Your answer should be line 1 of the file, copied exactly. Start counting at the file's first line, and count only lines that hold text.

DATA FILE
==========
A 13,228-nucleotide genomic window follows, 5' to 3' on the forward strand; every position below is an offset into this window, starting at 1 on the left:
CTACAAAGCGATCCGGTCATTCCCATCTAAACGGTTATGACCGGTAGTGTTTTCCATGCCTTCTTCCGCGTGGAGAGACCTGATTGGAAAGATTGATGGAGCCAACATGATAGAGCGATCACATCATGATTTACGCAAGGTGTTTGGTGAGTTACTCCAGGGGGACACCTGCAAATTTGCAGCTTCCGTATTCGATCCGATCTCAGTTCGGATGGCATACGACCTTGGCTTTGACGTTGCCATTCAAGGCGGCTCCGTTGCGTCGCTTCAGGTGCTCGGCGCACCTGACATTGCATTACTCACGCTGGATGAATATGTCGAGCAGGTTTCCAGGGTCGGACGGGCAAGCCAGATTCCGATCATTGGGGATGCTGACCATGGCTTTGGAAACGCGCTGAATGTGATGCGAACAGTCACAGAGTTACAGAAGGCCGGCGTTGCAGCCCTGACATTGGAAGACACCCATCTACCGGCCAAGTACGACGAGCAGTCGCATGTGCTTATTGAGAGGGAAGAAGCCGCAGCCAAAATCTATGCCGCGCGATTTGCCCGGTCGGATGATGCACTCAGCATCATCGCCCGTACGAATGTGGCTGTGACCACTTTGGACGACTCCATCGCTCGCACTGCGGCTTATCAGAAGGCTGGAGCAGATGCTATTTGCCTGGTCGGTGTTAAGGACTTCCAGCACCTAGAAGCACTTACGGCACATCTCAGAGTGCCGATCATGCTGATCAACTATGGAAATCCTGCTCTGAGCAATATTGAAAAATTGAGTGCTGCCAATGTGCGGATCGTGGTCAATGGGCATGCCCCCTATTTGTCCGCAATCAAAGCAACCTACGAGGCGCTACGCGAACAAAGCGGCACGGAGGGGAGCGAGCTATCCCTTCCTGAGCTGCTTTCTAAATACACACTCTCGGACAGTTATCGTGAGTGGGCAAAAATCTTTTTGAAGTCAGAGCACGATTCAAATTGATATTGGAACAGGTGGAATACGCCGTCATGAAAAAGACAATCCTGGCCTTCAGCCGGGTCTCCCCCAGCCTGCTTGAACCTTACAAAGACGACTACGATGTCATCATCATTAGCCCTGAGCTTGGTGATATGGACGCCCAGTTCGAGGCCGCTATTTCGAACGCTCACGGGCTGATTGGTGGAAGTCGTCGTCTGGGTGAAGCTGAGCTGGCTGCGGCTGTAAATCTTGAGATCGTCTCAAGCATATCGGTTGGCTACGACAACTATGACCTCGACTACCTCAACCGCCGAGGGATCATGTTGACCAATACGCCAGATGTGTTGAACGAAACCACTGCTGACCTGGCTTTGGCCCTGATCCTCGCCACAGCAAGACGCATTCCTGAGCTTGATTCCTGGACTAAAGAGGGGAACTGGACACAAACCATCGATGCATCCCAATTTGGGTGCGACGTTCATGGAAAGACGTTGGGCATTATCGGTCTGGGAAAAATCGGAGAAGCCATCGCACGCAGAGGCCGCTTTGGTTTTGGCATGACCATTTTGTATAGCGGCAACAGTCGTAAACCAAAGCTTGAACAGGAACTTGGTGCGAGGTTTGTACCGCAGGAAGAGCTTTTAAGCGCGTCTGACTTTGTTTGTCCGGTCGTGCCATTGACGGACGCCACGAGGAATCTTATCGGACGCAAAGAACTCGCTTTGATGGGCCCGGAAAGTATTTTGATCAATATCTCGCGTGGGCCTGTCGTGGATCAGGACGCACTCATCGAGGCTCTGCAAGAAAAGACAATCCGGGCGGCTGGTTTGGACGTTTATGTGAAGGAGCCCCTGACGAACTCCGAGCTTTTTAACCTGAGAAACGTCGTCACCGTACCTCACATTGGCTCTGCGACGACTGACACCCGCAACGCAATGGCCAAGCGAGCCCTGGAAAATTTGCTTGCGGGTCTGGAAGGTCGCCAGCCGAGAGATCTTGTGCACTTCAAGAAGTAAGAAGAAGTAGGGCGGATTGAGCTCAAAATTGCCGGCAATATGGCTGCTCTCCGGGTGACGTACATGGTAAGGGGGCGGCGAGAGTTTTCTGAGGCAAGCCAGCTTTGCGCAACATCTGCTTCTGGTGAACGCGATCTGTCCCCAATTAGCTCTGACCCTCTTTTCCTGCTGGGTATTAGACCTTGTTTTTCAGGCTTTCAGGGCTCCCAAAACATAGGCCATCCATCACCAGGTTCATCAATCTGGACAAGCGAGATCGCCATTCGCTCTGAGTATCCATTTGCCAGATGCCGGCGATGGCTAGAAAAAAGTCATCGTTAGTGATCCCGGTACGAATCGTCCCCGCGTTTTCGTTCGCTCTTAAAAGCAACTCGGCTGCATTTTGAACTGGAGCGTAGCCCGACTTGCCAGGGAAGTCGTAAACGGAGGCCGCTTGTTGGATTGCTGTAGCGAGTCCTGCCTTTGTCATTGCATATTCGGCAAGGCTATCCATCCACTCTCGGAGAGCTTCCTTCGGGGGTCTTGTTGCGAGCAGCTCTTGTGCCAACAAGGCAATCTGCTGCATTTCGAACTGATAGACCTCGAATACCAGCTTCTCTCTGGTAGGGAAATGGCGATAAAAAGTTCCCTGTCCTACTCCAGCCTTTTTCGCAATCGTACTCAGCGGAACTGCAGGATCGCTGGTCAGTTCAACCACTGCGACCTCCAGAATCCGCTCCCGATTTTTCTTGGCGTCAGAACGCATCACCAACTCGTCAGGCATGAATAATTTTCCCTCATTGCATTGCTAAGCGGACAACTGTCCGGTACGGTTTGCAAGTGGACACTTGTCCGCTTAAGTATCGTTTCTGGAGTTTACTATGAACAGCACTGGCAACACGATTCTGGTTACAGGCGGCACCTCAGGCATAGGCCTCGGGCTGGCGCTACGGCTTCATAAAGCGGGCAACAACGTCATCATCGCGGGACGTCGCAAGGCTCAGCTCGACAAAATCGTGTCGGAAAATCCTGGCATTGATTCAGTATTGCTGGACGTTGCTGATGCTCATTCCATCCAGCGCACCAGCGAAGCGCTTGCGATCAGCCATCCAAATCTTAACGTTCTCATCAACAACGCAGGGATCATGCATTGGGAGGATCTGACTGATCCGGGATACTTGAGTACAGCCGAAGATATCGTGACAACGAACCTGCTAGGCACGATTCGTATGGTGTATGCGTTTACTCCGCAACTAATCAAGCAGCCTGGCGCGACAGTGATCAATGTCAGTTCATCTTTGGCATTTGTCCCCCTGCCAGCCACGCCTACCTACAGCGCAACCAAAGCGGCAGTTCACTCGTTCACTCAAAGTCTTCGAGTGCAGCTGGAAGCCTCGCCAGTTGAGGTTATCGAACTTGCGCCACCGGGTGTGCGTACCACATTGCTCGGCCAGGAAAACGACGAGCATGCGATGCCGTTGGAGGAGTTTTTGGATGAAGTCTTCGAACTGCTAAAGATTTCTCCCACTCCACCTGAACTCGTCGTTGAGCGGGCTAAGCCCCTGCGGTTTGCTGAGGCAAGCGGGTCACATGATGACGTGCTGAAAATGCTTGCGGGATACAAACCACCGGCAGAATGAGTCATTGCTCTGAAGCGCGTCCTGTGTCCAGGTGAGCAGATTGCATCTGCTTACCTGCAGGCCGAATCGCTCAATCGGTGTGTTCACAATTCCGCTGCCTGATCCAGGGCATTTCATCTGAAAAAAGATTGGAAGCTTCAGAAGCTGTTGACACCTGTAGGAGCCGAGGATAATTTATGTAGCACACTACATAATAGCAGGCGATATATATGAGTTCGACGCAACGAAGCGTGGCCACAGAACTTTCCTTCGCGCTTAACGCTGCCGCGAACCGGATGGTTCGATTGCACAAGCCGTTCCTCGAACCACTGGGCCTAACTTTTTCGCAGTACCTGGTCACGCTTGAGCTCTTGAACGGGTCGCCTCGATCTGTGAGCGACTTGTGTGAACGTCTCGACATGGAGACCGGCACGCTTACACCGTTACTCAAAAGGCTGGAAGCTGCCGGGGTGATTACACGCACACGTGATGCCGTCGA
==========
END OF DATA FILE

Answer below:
A 13,228-nucleotide genomic window follows, 5' to 3' on the forward strand; every position below is an offset into this window, starting at 1 on the left: